You may think you know Lucille Ball and Desi Arnaz, but Amy Poehler would beg to differ. In her documentary debut, the Saturday Night Live alum reflects on the global impact the iconic I Love Lucy couple had on television and culture, even when it was to their detriment. Whether you know a little or a lot about Ball and Arnaz’s marriage, Poehler always finds something new to explore using home videos and audiotapes provided by the couple’s daughter Lucie Arnaz Luckinbill.
As a comedy icon herself, Poehler understands just how to present Ball’s and Arnaz’s contributions to the form, clarifying how certain bits worked. Presenting their lives from birth to their moves to Hollywood, to appearing in B-movies, to their meeting, to the creation of I Love Lucy and beyond, Poehler’s presentation of cause and effect is deliberate. Carol Burnett and Bette Midler testify to how supportive a mentor Ball was to their own careers. The typical three-camera setup we see in most sitcoms was invented by Arnaz. One of the film’s more moving scenes is the detailed explanation of Arnaz’s refugee experience. Instead of covering that early on with Ball’s birth and upbringing, Poehler chooses to use the scene to explain Arnaz’s work ethic.
Poehler does a wonderful job depicting the relationship and real personalities of these two icons. However, her fondness for her subjects fails to provide a completely accurate portrayal of the couple. Arnaz’s numerous affairs are glossed over. By the time these allegations are mentioned, Poehler argues that Arnaz’s need for more comes from his childhood in Cuba and his subsequent refugee status. Instead of being truthful about his infidelity, it’s as if Phoehler believes his characterization can’t withstand any negative imaging. While it’s evident the film’s director idolizes Arnaz and Ball, the hero worship gives us a polished and glossy presentation, rather than always showing them as real people.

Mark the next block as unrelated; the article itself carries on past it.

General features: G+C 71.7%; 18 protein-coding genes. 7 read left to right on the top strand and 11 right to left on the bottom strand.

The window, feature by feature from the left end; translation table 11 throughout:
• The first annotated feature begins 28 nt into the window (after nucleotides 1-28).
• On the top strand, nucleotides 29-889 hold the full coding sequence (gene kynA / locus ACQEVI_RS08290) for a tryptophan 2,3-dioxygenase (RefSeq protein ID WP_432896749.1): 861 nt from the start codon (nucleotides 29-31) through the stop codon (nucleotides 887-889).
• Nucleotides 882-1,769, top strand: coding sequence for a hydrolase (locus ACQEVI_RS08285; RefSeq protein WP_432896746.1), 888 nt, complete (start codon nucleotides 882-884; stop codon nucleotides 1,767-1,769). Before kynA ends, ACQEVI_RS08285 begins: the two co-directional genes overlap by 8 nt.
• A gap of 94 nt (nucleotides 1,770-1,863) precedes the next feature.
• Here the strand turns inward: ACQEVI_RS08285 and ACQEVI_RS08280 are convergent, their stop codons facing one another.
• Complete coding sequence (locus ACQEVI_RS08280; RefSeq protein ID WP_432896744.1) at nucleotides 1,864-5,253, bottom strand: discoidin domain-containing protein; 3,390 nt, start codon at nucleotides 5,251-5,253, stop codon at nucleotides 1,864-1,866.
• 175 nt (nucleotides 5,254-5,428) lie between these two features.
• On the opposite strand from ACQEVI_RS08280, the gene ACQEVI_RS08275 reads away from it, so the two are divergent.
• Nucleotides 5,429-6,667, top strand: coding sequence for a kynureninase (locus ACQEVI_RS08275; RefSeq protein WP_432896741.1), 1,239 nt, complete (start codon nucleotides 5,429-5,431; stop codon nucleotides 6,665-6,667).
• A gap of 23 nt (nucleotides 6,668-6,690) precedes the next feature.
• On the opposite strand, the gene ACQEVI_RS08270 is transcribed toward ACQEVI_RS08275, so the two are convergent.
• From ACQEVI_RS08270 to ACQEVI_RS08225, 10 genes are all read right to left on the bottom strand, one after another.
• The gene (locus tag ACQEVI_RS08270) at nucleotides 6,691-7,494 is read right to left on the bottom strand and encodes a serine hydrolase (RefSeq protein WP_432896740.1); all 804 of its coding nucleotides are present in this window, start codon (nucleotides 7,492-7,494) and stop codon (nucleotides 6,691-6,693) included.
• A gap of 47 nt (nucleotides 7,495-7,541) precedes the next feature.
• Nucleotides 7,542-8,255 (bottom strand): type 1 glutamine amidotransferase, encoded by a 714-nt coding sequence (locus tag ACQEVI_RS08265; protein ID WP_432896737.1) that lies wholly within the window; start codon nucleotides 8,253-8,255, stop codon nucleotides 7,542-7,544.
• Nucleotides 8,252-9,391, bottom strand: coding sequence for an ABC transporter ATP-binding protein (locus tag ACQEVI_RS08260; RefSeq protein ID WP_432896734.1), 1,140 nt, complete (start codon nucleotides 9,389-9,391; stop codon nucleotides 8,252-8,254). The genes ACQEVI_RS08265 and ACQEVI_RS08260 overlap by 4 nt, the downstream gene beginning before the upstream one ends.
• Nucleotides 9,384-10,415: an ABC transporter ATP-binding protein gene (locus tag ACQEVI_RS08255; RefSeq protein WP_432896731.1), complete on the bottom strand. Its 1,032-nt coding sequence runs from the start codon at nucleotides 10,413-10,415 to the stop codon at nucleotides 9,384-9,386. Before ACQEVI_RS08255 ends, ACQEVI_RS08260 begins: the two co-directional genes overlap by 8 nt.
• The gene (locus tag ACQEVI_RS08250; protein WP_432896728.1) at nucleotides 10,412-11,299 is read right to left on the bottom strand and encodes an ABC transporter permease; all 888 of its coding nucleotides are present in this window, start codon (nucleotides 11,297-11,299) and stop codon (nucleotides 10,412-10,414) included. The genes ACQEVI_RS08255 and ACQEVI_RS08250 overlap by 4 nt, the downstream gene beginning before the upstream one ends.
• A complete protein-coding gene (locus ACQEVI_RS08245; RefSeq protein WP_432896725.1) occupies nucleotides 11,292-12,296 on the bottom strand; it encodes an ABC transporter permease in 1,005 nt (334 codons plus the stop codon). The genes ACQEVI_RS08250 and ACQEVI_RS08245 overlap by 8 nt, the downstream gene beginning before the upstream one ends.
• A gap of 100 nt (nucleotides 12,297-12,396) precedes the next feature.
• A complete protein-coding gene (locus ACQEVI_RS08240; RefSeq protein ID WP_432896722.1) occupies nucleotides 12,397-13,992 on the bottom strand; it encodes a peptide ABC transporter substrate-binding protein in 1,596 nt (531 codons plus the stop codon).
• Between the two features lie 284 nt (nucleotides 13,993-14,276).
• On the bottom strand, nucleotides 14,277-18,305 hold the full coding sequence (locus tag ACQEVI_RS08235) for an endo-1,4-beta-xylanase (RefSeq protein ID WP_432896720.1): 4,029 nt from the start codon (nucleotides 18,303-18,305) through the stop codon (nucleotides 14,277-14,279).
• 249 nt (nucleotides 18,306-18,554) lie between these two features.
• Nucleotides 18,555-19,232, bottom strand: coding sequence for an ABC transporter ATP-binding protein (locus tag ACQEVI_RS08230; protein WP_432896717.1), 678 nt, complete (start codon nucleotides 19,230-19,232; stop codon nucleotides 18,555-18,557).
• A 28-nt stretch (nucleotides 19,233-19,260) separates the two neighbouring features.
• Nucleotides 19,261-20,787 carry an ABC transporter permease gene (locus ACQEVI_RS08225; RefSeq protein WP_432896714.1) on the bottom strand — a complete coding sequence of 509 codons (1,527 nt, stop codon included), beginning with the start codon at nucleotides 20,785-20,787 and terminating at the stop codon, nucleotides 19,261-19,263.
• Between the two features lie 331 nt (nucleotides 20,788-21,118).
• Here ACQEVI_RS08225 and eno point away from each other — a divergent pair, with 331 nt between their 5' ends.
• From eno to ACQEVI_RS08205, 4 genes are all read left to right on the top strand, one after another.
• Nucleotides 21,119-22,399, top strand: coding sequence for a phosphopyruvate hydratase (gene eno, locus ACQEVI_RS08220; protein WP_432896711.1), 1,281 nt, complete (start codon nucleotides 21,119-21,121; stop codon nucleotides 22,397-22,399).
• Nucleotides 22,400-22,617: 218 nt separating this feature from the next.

Lucy and Desi comes on the heels of Aaron Sorkin’s biopic Being the Ricardos, which premiered on Amazon Prime in December. Documentaries already have an advantage over fictionalized retellings. However because Poehler uses their own words to tell their story and not an amalgamation of true events over one week’s time, the story feels more accurate to who Ball and Arnaz actually were.
Overall, Poehler creates a sleek and heartfelt tribute to arguably pop culture’s most famous couple. It’s a testament to the impact a love can have. I Love Lucy was created so Arnaz wouldn’t have to tour as often. Reruns and syndication were basically invented so Ball could give birth to her son, Desi Jr, with time to recover. As Poehler proves over and over again, we have many reasons to love Lucy and Desi.
Lucy and Desi will premiere on Amazon Prime Video on March 4.